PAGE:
Innovative Procedures for Lung Cancer: Part 2

May 21, 2009

Although 29% of all cancer deaths are due to lung cancer, < 5% of NCI’s $4.8 billion budget is for lung cancer research and the CDC and Department of Defense had no money earmarked for lung cancer in 2008. Despite the up hill battle, there are advances being made in the treatment of lung cancer.

Although 29% of all cancer deaths are due to lung cancer, < 5% of NCI’s $4.8 billion budget is for lung cancer research and the CDC and Department of Defense had no money earmarked for lung cancer in 2008. Despite the up hill battle, there are advances being made in the treatment of lung cancer.

In the last blog, I talked about some interesting procedures using brachytherapy. This time I want to talk about some of the targeted therapies that are showing promise in the treatment of lung cancer.

Prior to 2006 a patient with unresectable stage III dry, meaning the absence of pericardial or pleural effusion, was treated with chemotherapy and radiation. If the disease progressed or recurred, the first line treatment was a platinum based doublet, a non-platinum containing doublet, or single-agent therapy for the elderly or those with low performance status. The patients with Stage IIIB wet and stage IV disease went directly to the doublet or single agent therapies. The overall survival was <12 months with a 1-year survival of 33% and a 2-year survival of 11%. There also was only incremental or no improvement in survival with the combination chemotherapies. Given the poor outcomes, research started to focus on other possible treatments.

Endothelial growth factor receptor (EGFR) and vascular endothelial growth factor receptors (VEGFR) are two key pathways in the development and progression of non-sqaumous cell lung cancer (NSCLC). Overexpression or dysregulation of signaling receptors can result in cell cycle progression and proliferation, angiogenesis, and increased metastatic potential. One of the targeted agents being used is erlotinib. The BR.21 study ( used erlotinib in the treatment of NSCLC. Patients were stratified by center, response to prior therapy, prior regimen and prior platinum. A total of 731 patients were randomized to either erlotinib and best supportive care or placebo and best supportive care. The erlotinib arm showed an overall survival of 31% vs. 22% for the placebo arm. The most common toxicity with single agent erlotinib is rash. Rash of any grade occurred in 75% of patients treated with erlotinib while only 17% of those treated with placebo. The severity of the rash may indicate survival also. Those patients with at least a grade 2-3 rash had a median survival of 19.6 months compared to 8.5 months for grade 1 rash and 1.5 months for no rash.

There are 3 genes in the ras family; H-ras, K-ras and N-ras. Mutations in one of these genes can provide information regarding possible treatment options. Oncogene activation stems from a point mutation at 12, 13, or 61. K-ras mutations occur in about 25% of lung adenocarcinomas usually codon 12.What science has also shown us is that K-ras mutated tumors are erlotinib resistant. So, using this therapy with patients that have K-ras mutations would be futile. K-ras mutations and EGFR mutations are mutually exclusive.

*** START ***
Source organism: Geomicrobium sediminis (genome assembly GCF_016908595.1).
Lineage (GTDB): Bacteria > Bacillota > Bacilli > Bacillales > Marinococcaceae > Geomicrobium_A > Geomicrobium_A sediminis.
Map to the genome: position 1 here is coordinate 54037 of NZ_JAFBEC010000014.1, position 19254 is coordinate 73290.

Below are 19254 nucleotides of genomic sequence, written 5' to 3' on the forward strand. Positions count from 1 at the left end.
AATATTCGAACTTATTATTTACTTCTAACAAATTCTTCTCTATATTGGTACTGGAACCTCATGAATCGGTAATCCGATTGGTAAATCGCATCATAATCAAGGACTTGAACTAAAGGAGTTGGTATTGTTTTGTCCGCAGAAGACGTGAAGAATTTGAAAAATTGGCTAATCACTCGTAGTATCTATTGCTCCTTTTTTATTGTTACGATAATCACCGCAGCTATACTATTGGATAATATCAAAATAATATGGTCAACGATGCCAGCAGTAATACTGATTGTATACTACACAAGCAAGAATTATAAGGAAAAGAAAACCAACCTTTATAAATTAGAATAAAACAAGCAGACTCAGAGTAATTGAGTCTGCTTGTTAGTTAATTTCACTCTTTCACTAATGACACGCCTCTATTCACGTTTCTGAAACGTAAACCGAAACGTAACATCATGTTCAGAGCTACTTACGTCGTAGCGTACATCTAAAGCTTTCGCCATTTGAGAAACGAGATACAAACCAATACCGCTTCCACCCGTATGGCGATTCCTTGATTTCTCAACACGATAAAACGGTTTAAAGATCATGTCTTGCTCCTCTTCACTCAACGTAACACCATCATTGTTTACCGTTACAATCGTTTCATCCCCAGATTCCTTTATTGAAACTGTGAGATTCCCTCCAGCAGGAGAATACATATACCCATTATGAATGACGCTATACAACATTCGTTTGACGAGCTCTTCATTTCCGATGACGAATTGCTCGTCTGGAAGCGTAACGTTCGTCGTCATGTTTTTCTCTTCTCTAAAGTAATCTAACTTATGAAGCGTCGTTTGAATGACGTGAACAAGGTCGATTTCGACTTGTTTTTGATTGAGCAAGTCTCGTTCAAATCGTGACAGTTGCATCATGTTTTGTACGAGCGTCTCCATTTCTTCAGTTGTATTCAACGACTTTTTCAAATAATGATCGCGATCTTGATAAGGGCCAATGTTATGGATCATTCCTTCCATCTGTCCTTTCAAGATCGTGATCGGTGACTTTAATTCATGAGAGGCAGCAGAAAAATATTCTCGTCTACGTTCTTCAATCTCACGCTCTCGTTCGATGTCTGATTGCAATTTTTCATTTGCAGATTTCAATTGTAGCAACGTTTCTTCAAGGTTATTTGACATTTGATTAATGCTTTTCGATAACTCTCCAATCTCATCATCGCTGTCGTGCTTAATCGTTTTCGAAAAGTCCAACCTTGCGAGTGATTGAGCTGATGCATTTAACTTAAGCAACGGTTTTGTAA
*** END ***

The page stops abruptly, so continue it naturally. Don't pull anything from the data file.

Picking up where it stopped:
Tumors require new blood vessel growth. Targeted angiogenic inhibitors may act to prevent the formation of new tumor vasculature and may cause regression of existing tumor vascular structures. Actively proliferating tumor cells express more VEGF than nonproliferationg cells. VEGF expression is upregulated in many caner types, including NSCLC. Elevated serum VEGF levels have been associated with poorer outcomes in limited or early stage disease. Because of its antiangiogenic properties bavacizumab has been added to the arsenal of drugs in the treatment of NSCLC in a Phase III trial. Patients were randomized into paclitaxel and carboplatin (PC) every 3 weeks for 6 cycles or PC for 6 cycles + bevacizumab every 3 weeks to disease progression. The overall survival was significantly prolonged by the addition of bavacizumab.

Another phase III trial is studying pemetrexed. Patients are randomized into the cisplatin + pemetrexed on day 1 vs. cisplatin day 1 and gemcitabine day 1 & 8. Each cycle is repeated every 3 weeks up to 6 cycles. The overall survival in patients in the pemetrexed arm was significantly greater. On September 26, 2008, the US Food and Drug Administration approved pemetrexed injection for use in combination with cisplatin therapy for the initial treatment of patients with locally advanced or metastatic NSCLC. There is also a phase II trial of pemetrexed and carboplatin + bevacizumab with maintenance pemetrexed as first-line therapy for advanced NSCLC. The pemetrexed, carboplatin and bevacizumab are given every 21 days for 6 cycles. If there is a complete response, partial response or stable disease, the patient is treated with pemetrexed and bevacizumab every 21 days until disease progression or toxicity. The overall response rate is 55% with a median overall survival of 13.5 months.

With the advent of these different treatments and the knowledge we have gained about what tumors respond to what type of treatment the need for personalized medicine for lung cancer is great. In order to provide the most appropriate treatment, a patient’s tumor should be sampled and molecular biomarker studies should be performed to determine the patient prognosis and behavior of the tumor. Predicting which specific chemotherapy, radiotherapy, biologic, and targeted regimens will give the best tumor response and patient survival for that individual is key. Lung cancer kills 30,000 more American women annually than breast cancer. Incorporation of targeted therapy has made this a chronic disease in some individuals. Remarkable progress has been made in the treatment and understanding of lung cancer in the last several years.